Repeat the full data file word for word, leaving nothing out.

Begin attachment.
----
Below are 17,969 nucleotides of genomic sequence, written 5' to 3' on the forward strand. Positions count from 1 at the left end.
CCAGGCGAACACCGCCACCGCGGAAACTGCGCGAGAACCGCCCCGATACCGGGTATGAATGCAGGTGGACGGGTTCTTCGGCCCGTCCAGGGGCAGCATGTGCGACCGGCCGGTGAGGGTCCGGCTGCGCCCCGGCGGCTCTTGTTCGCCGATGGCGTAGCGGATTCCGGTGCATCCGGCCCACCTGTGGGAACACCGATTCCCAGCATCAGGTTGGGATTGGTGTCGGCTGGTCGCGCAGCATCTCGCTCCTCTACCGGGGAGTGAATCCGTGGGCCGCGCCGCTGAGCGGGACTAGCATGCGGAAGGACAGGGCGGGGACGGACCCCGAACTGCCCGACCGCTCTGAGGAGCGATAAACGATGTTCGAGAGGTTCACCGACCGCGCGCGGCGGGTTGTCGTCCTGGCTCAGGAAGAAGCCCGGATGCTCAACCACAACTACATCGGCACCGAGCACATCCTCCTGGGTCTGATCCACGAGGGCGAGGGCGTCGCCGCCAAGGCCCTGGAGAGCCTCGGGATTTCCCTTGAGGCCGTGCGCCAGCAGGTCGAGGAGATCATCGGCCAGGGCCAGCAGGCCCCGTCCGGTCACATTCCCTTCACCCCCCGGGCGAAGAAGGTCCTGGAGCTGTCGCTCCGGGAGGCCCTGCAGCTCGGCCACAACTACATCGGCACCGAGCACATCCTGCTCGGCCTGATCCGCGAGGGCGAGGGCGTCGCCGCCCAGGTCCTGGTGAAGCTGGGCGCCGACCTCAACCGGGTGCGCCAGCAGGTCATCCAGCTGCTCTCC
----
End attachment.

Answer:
Below are 17,969 nucleotides of genomic sequence, written 5' to 3' on the forward strand. Positions count from 1 at the left end.
CCAGGCGAACACCGCCACCGCGGAAACTGCGCGAGAACCGCCCCGATACCGGGTATGAATGCAGGTGGACGGGTTCTTCGGCCCGTCCAGGGGCAGCATGTGCGACCGGCCGGTGAGGGTCCGGCTGCGCCCCGGCGGCTCTTGTTCGCCGATGGCGTAGCGGATTCCGGTGCATCCGGCCCACCTGTGGGAACACCGATTCCCAGCATCAGGTTGGGATTGGTGTCGGCTGGTCGCGCAGCATCTCGCTCCTCTACCGGGGAGTGAATCCGTGGGCCGCGCCGCTGAGCGGGACTAGCATGCGGAAGGACAGGGCGGGGACGGACCCCGAACTGCCCGACCGCTCTGAGGAGCGATAAACGATGTTCGAGAGGTTCACCGACCGCGCGCGGCGGGTTGTCGTCCTGGCTCAGGAAGAAGCCCGGATGCTCAACCACAACTACATCGGCACCGAGCACATCCTCCTGGGTCTGATCCACGAGGGCGAGGGCGTCGCCGCCAAGGCCCTGGAGAGCCTCGGGATTTCCCTTGAGGCCGTGCGCCAGCAGGTCGAGGAGATCATCGGCCAGGGCCAGCAGGCCCCGTCCGGTCACATTCCCTTCACCCCCCGGGCGAAGAAGGTCCTGGAGCTGTCGCTCCGGGAGGCCCTGCAGCTCGGCCACAACTACATCGGCACCGAGCACATCCTGCTCGGCCTGATCCGCGAGGGCGAGGGCGTCGCCGCCCAGGTCCTGGTGAAGCTGGGCGCCGACCTCAACCGGGTGCGCCAGCAGGTCATCCAGCTGCTCTCC